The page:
On June 22, Burundi’s National Assembly adopted draft law on the ratification of the East African Community Protocol on Sanitary and Phytosanitary (SPS) Measures (EAC SPS Protocol) pursuant to Section 8 of the Treaty Making and Ratification Act, 2012, essentially signaling the country’s approval of EAC SPS Protocol. This follows a high-level awareness raising meeting convened by the Hub in March 2017, in partnership with the Burundi Bureau of Standards and Quality Control (BBN). The meeting specifically aimed at raising awareness on EAC SPS Protocol and the need to support and fast track its ratification in the country. (Please also refer to this link: http://www.assemblee.bi/Analyse-et-adoption-du-Projet-de,1525 – note that it is in French)
The protocol harmonizes regional measures that align the EAC Partner States with each other and with global markets, ensuring easier trade. The measures seek to protect human and animal life from risks arising from additives, contaminants, toxins or disease causing organisms in their food. The measures, which also take into account plant life, seek to mitigate damage to a country from the entry, establishment or spread of pests, diseases or disease causing elements. The EAC SPS Protocol is expected to promote trade in food and agricultural commodities and strengthen the application of a harmonized approach for implementation of SPS measures and activities.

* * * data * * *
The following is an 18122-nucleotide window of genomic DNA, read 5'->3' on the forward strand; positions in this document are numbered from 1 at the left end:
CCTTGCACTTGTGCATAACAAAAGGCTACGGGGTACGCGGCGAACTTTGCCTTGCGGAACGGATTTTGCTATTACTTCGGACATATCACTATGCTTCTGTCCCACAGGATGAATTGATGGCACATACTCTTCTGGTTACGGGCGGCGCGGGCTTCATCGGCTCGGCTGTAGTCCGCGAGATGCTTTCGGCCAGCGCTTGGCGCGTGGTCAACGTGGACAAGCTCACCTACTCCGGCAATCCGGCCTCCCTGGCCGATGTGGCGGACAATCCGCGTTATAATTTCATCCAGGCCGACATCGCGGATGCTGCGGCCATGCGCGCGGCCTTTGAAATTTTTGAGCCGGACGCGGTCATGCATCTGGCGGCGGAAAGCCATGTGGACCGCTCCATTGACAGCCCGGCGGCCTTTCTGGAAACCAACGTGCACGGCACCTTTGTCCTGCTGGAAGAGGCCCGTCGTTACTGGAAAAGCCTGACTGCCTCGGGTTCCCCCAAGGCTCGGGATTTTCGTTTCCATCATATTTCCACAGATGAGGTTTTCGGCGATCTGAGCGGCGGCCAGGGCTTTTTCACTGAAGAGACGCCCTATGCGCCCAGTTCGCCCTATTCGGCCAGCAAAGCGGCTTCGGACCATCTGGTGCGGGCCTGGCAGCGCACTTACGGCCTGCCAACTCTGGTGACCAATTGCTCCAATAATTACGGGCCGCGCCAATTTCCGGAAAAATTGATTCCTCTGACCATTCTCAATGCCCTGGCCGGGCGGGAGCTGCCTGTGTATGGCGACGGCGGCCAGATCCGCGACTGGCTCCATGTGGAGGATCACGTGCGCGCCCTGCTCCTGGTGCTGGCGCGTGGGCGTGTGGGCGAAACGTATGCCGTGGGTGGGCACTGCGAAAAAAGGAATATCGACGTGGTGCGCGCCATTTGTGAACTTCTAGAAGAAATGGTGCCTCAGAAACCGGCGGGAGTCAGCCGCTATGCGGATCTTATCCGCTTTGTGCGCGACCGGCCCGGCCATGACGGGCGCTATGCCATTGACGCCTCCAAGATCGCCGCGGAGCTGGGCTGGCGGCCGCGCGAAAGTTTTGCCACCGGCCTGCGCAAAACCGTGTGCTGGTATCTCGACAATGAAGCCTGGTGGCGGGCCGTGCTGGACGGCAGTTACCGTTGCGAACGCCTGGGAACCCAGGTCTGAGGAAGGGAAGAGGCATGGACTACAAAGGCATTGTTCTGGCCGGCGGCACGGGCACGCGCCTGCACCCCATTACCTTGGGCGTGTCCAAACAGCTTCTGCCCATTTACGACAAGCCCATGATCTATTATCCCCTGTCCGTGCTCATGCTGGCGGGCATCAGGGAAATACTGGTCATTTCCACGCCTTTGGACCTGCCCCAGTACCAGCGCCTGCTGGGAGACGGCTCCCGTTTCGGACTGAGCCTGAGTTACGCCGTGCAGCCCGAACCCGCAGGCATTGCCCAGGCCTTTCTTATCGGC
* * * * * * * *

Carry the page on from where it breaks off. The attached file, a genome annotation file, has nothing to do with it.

With the Parliaments ratification, the next stage will be to forward the protocol’s instruments of operation to the Ministry responsible for EAC affairs, and then to the EAC Secretariat. Burundi now joins Kenya, Rwanda and Uganda as the EAC Partner States that have ratified the SPS Protocol. Next steps for the Hub include supporting Tanzania to ratify the EAC Protocol on SPS.
The second EAC Common Market Scorecard (CMS) 2016 which evaluates implementation of the EAC Common Market Protocol was launched on Friday in Kampala, Uganda by the EAC Deputy Secretary General in charge of Finance and Administration, Hon. Jesca Eriyo.
The Scorecard was developed over a period of 18 months under the supervision of the EAC Secretariat and Partner States. The areas of capital, services and goods were selected for scoping as they are fundamental to the operations of the Common Market.
Addressing the participants at the launching, the EAC Deputy Secretary General stated that “a number of reforms have been undertaken since the 2014 CMS. These have brought the total number of non-conforming measures (NCMs) down from 63 in 2014 to 59 in 2016.’’ Read more. Source | East African Business Times
Lack of information to local, regional and international markets is one of the biggest challenges small agro-food suppliers are experiencing, thereby missing out on contracts offered by large retail outlets and hotel chains.
In trying to close this gap, the Common Market for Eastern and Southern Africa (Comesa) business council (CBC) through a ‘Local Sourcing for Partnerships Project (LSP) training phase two, will teach small suppliers on how to access these markets.